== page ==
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Subject: Re: [boost] Synapse library review starts today December 2
From: Emil Dotchevski (emildotchevski_at_[hidden])
Date: 2016-12-04 05:44:35

On Sat, Dec 3, 2016 at 7:06 AM, Klemens Morgenstern <
klemens.morgenstern_at_[hidden]> wrote:

> For your review you may wish to consider the following questions:
>> - What is your evaluation of the design?
> The way I see it, it tries to solve a specifiy style problem for signals
> in a very simple and straight-forward way.
> But: if it uses C++11 (like with type_traits) why not go all the way and
> std::shared_ptr instead of boost::shared_ptr?

In synapse/dep/smart_ptr.hpp you can change which shared_ptr/weak_ptr you
want to use, though this should probably be controlled by a configuration
macro. However, if this is a Boost library, it should use boost::shared_ptr.

The dependence on C++11 is only for thread_local and for correct concurrent
initialization of static objects. The library is still very useful without
these, it's just that the (optional) interthread communication support
won't work.

> Why are there no move-operations for example for connections. It doesn't
> make sense to put this into a shared_ptr, when you can make it movable,
> while disabling copies.

Using shared_ptr to hold on to connections is a design choice.

> Also: why can't return values be combined as in boost.signals2? That
> should at least be an optional feature.


> Now the slot-lifetime is determined by weak_ptr, if I understand
> correctly. I don't think that's generic enough at all, there should be more
> solutions. One would be, that target can inhert some sort of slot-type,
> which will handle that. That way I could use the signals on elements on the
> stack, and also do this unintrusively:
> struct signalable_vector : std::vector<int>, slot_type {};
> Some solution for unique_ptr is needed. A solution would be to implement a
> synapse::unique_slot_ptr which implements that.

That's what the null_deleter in shared_ptr is for.

> If I understand it correctly, interthread signaling will be used if emit
> is called on a different thread than connect was? I think that's probably
> an alright default, but bad design if it's always the case. Either provide
> a thread-affinity for each object, which can be changed, or add a
> dispatcher to make it explicit.

Do you mean provide thread affinity for the connection objects? That can be

> I would personally prefer a dispatcher, which would not only allow to
> dispatch it to a std::thread through thread_local_queue but also to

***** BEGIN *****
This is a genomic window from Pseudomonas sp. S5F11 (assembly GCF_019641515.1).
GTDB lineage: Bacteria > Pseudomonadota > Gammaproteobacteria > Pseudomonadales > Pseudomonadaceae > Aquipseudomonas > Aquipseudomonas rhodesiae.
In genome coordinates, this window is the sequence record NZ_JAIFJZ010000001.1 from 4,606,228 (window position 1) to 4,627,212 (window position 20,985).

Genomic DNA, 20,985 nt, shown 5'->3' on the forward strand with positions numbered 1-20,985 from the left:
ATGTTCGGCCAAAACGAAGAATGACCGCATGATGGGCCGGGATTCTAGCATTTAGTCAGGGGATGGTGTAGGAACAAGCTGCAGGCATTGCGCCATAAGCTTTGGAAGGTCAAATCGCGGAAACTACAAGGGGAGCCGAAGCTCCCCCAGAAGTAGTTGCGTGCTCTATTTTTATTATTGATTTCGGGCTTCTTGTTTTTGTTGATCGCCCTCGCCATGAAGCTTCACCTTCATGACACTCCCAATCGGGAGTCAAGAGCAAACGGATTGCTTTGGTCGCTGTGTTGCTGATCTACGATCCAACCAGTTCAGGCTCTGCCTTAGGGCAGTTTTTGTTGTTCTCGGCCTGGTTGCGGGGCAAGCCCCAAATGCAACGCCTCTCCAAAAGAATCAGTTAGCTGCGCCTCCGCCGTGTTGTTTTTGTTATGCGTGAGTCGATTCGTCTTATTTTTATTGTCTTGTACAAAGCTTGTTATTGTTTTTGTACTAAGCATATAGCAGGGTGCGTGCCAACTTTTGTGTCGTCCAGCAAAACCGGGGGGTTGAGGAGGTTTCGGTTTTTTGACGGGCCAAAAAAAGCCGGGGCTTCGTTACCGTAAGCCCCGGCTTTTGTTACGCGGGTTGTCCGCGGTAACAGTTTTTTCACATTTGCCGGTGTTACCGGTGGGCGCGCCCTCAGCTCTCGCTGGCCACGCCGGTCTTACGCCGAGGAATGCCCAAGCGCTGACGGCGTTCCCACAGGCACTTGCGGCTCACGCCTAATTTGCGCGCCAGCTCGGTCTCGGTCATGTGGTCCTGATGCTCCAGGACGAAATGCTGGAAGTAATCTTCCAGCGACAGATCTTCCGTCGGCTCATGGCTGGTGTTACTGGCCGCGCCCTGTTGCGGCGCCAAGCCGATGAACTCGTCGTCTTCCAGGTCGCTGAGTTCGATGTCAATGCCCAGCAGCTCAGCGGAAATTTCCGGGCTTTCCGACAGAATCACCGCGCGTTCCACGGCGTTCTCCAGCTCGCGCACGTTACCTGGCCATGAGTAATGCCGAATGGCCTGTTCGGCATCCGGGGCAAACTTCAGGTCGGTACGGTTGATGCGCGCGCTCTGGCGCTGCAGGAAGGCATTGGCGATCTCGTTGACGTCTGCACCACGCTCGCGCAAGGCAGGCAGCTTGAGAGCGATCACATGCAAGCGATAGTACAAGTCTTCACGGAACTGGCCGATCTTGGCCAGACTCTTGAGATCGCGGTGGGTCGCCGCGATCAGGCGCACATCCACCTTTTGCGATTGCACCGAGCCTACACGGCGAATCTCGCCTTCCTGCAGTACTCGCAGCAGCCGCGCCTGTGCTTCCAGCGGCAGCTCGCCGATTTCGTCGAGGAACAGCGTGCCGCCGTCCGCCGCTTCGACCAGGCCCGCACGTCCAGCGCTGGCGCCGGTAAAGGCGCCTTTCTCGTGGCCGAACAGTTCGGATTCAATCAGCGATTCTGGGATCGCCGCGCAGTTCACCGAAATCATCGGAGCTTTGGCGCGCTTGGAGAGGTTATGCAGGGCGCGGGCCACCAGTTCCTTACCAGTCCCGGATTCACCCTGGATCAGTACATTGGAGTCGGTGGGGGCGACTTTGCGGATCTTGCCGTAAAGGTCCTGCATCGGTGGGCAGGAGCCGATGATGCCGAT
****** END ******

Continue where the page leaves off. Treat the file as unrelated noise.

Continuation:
> something like a boost::asio::io_service. The io_service can actually be
> executed from several threads, so you don't know which one will actually
> poll it.

Do you mean that you want threads other than the connecting thread to be
able to poll for queued signals? Why not just connect from these other

> emit is declared with 0-4 parameters, which should be a variadic template
> functions.
> Also, why is the first element void const * and not a template? This type
> must be checked at compile-time, if I want void* I can use moc. That is not
> acceptable for any C++ library; you can cast it to void* in the function,
> but you must not have a void* as part of the public interface.

connect<>() does deduce the type of the emitter, in order for
connection::emitter<>() to be type-safe (see "Emitter type safety" in However, the emit<>()
machinery has no use for the type of the emitter, meaning, there is nothing
to be made type-safe by deducing it.

> - What is your evaluation of the documentation?
> No problems there, made sense. Not sure why it's not boostbook/quickbook
> though. Having your companies name in there feels a bit misplaced.

Obviously my company name would not appear in the documentation if this
becomes a Boost library. I don't think that using quickbook is a Boost
requirement, but perhaps I'm wrong.

> - What is your evaluation of the potential usefulness of the
>> library?
> I don't think it's that useful, but I guess I would still use
> boost.signals2 and boost::asio::io_service for interthread signaling. I'm
> not convinced this should be a distinct library, and not a feature of
> boost.signals2.

Synapse does not claim to be a "better" Signals2; its usefulness is not as
an alternative to Signals2 but as a solution to problems Signals2 can not
solve. Here are three examples of this, though I have many more:

> - How much effort did you put into your evaluation? A glance? A
>> quick reading? In-depth study?
> Tried a simple example and looked through the code. ~3h.

Thank you!


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